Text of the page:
Media Foundation Engages Women on Public Discourse Participation

From right, Anita De-Sosoo, Otiko Djaba, Dr. Rose Mensah-Kutin and Eva Lokko

The Media Foundation for West Africa, in collaboration with Foundation for Security and Development in Africa, has held a day’s national policy forum for media practitioners and women occupying key positions to discuss ways to increase the participation of women in public dialogue and governance.

The participation of women in public discourse is one of the ways in which they can publicize their views on issues affecting them and the country at large.

However, the participation of women in governance, especially in public discourse, has dwindled over the years.

A project by the Media Foundation for West African and other development partners revealed that although women who participate in public discourse are knowledgeable, they are relatively very low in number.

The ‘Increasing women’s voices in participation in public discourse in Ghana’ project found out that of the 5,579 individuals who participated in programmes in radio stations across the country over the last four months, only 20 per cent were females. They included moderators, panelists and callers.

Addressing the issue, the expert panel consisting Dr. Rose Mensah-Kutin, Executive Director, Abantu for Development, Dzifa Bampoh, Editor Joy Fm, Anita De-Sosoo, National Women’s Organizer (NDC), Otiko Djaba, National Women’s organizer, NPP and Eva Lokko, Vice Presidential Candidate for the PPP in 2012 elections, said women could no longer afford to be left behind in terms of public dialogue.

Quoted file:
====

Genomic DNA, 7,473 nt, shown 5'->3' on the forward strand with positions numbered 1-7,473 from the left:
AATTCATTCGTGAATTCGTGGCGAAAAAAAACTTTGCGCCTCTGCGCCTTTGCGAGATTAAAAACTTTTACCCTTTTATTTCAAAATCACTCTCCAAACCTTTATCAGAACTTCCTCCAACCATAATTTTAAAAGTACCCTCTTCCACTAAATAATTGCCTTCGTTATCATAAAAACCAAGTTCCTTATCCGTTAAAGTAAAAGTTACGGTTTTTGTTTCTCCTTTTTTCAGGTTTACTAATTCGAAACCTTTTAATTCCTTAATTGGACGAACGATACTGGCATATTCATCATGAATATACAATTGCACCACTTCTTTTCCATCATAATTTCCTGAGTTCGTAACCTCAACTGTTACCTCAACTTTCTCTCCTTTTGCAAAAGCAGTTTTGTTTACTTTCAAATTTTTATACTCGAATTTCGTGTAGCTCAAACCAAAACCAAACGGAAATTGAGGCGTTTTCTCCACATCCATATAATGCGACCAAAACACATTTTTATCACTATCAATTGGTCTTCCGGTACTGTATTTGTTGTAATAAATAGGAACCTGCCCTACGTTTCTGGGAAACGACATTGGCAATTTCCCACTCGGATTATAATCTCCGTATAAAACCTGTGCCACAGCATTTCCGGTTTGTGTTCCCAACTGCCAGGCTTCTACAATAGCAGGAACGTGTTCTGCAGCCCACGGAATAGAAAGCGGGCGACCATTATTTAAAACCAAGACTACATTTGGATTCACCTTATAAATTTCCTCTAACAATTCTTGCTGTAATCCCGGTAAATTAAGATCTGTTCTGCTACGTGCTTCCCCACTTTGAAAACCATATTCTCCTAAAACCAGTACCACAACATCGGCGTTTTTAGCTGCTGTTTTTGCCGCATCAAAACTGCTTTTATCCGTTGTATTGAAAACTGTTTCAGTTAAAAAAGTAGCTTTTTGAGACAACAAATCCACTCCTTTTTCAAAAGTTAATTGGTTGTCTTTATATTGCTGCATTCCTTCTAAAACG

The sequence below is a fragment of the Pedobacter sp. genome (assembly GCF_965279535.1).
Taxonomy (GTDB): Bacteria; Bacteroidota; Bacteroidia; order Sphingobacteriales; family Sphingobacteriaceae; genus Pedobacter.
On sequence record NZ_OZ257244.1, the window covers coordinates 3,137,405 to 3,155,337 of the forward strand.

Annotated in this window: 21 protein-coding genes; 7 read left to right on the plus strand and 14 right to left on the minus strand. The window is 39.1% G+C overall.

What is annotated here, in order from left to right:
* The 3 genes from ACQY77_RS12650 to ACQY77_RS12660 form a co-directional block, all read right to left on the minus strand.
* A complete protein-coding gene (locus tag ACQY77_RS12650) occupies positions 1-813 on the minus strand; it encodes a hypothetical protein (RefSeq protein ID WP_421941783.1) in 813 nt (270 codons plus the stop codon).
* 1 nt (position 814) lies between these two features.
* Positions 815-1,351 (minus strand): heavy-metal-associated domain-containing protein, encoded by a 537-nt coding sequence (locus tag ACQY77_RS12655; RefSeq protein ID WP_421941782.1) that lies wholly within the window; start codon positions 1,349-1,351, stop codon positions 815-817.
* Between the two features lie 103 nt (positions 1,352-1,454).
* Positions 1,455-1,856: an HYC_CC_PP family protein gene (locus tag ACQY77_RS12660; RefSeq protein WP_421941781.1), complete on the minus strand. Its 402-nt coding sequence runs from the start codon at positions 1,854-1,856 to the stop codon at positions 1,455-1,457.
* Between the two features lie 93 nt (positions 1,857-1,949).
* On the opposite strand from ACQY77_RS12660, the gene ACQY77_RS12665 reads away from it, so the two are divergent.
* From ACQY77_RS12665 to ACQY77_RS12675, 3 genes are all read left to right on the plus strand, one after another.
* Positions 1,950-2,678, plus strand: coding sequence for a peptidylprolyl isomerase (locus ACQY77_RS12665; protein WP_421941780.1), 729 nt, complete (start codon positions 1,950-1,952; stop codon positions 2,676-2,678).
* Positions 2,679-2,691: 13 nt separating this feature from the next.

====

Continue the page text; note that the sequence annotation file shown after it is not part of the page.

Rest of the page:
The panelists said that although women are willing to come out to dialogue publicly, social and cultural factors still hinder them.

Dr. Rose Mensah-Kutin said there is a huge gap between the intention of promoting women and the reality on the ground.

She said although there is a lot of work on paper, there is little evidence on the ground.

Ms. Eva Lokko said society was biased against women.

Mrs. Bampoh however noted that although the platform has been created in the media, most women are not able to make time for other activities like engaging in public discourse.

Because of the way women are brought up and made to believe that they cannot be in leadership position, they shy away from public engagements, the women said.

The women called for the actualization of the affirmative action bill, which will allow for 40 per cent representation in Parliament.

Media houses were also admonished to promote the participation of more women in media dialogue and programmes.

Member of Parliament (MP) for Ablekuma West, Ursla Owusu-Ekuful suggested that women can only engage in public dialogue if they are encouraged, equipped and supported.

By Jamila Akweley Okertchiri & Angela Dzidzornu

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